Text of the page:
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Legislative Assembly for the ACT: 2018 Week 11 Hansard (23 October) . . Page.. 4096 ..


months less progress than the national average, and that it has progressively got worse over the past eight years. Do you still claim that it is the fault of NAPLAN data and not failures in the ACT education system that we have these results?

MS BERRY: I do not recall blaming NAPLAN data for the results in the ACT. So if you have read that somewhere and can quote me on that, then do; otherwise you should correct the record. How NAPLAN data is used, whether it benefits children in their education, is what I have asked consistently and publicly. That is why the ACT government is leading a review of whether NAPLAN data, how it is used on the My School website, how it is reported and how data is compared, is useful in an education or whether it is doing more harm than good. That is what I have said.

With regard to the Grattan Institute's report, this is a very narrow picture—I think that that should be kept in mind—of what is actually happening in our schools. It also should be remembered that the data that has been used in this review is two years old now. It is from 2016. But the report does provide some good information and complements the work that the ACT is already doing in responding to the Auditor-General's report and Professor Lamb's recommendations as well as our future of education strategy, which was informed by over 5,000 conversations with the ACT community, including over 2,400 students, who will be most affected by an education in the ACT. Additionally the ACT government has announced that it aspires to extend early childhood education for four year-olds to three year-olds as well. This will all inform a better educational outcome for all of our children.

MR PARTON: Minister, do you still think that ANU researcher Andrew Macintosh, whose findings replicate those of the Grattan Institute, is wrong?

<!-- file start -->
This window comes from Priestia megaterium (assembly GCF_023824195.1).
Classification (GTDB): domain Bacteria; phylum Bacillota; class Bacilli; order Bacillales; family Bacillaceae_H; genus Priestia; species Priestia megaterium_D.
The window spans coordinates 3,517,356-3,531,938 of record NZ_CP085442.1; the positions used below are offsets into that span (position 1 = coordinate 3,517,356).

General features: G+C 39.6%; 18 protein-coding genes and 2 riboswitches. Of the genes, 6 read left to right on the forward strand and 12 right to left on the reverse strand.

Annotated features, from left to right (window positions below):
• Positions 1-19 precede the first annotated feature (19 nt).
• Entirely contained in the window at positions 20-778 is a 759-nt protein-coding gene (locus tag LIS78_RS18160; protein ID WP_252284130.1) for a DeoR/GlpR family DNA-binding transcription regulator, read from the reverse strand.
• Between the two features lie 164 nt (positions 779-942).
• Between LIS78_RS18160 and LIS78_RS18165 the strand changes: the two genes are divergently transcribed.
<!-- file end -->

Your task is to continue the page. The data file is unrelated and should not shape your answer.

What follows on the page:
MS BERRY: Thank you Mr Parton. I think that some of the information that Macintosh used to analyse his data did not give a full picture. Mr Macintosh himself admitted that he is not an education expert.

I, on the other hand, have been listening to education experts and researchers—internationally renowned experts including Pasi Sahlberg from Finland, who is now with the University of New South Wales Gonski Institute, David Gonski himself, Professor John Hattie, Dr Chris Sarra, John Falzon, Christine Topfer from Tasmania, Tom Lowrey—ensuring that our school professionals are being provided with the most contemporary and up-to-date information to be able to provide the best possible education system in the ACT.

In addition to that, it has also been backed up through the conversations that I have been having with the ACT community about what they want to see in their schools in the ACT: an inclusive system that is equitable; one that gives every child the same chance regardless of their background to an equal education.

MS LEE: Minister, do you accept that there are issues with academic performance in the ACT and do you intend to take the Grattan Institute recommendations, which is at least the fifth report highlighting academic failures in the ACT, seriously?


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